Hikayat Indera Putera
text notes
list of words
list of rhyme words



Hikayat Indera Putera


S.W.R. Mulyadi, Hikayat Indraputra: A Malay Romance, Dordrecht: Foris, 1983, for Koninklijk Instituut voor Taal-, Land- en Volkenkunde, Leiden. Bibliotheca Indonesica 23.


Or 53 (formerly HS. 542), Library of KITLV (Koninklijk Instituut van de Taal-, Land- en Volkenkunde), Leiden.


text:  before 1700;    manuscript:  date of copying given as 1700, but the manuscript may be later.




70954 words, including 278 verses.


to the pages (49-206) and lines of Mulyadi’s printed edition.

Editorial notes
The text presented here follows Mulyadi’s edition closely, with only a few typographical errors emended.
Hikayat Inderaputera was widely popular in the seventeenth and eighteenth centuries, and is an epitome of romantic penglipur lara literature.  Braginsky points to a number of texts which may have influenced Hikayat Inderaputera, principally Indian sources (Gulshan-i `Ishq, and Sufi literature) and other Malay texts like Hikayat Cekel Waneng Pati and Hikayat Amir Hamzah.
The manuscript used by Mulyadi (MS "I" in her collation), is described as item #1574 in Teuku Iskandar’s catalogue.
Braginsky, V., The Heritage of Traditional Malay Literature: A historical survey of genres, writings and literary views, Leiden: KITLV Press, 2004 (Verhandelingen van het Koninklijk Instituut voor Taal-, Land- en Volkenkunde, 214), pp.385-400.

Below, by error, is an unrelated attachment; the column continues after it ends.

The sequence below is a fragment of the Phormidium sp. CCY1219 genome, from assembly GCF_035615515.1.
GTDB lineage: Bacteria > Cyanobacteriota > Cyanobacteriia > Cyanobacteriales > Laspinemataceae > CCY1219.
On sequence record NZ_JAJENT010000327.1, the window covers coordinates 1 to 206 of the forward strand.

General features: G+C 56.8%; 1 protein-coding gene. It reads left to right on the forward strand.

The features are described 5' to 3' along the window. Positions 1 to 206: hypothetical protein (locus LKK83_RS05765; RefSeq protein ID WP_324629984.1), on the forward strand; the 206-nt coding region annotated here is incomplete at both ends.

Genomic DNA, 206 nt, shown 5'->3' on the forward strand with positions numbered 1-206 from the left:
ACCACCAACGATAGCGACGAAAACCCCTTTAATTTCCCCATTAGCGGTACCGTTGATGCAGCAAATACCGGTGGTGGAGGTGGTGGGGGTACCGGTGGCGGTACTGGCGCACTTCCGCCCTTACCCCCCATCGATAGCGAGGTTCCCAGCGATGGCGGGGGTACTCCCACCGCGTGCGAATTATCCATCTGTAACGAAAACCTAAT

A printed concordance was published as by I. Proudfoot, Concordance to Hikayat Inderaputera. A Complete Lemmatized Concordance with Indexes and Frequency Tables, Canberra: Malay Concordance Project, 1990.
Teuku Iskandar, Catalogue of Malay, Minangkabau, and South Sumatran Manuscripts in the Netherlands, 2:749.
Ph. S. van Ronkel, "Catalogus der Malaische Handschriften van het Koninklijk Instituut voor de Taal-, Land- en Volkenkunde van Nederlandsche-Indië", Bijdragen tot de Taal-, Land- en Volkenkunde van Nederlandsche-Indië, vol.60 (1908), pp.186-187.
Added:  1997
Scanned and edited for the production of Proudfoot’s printed concordance.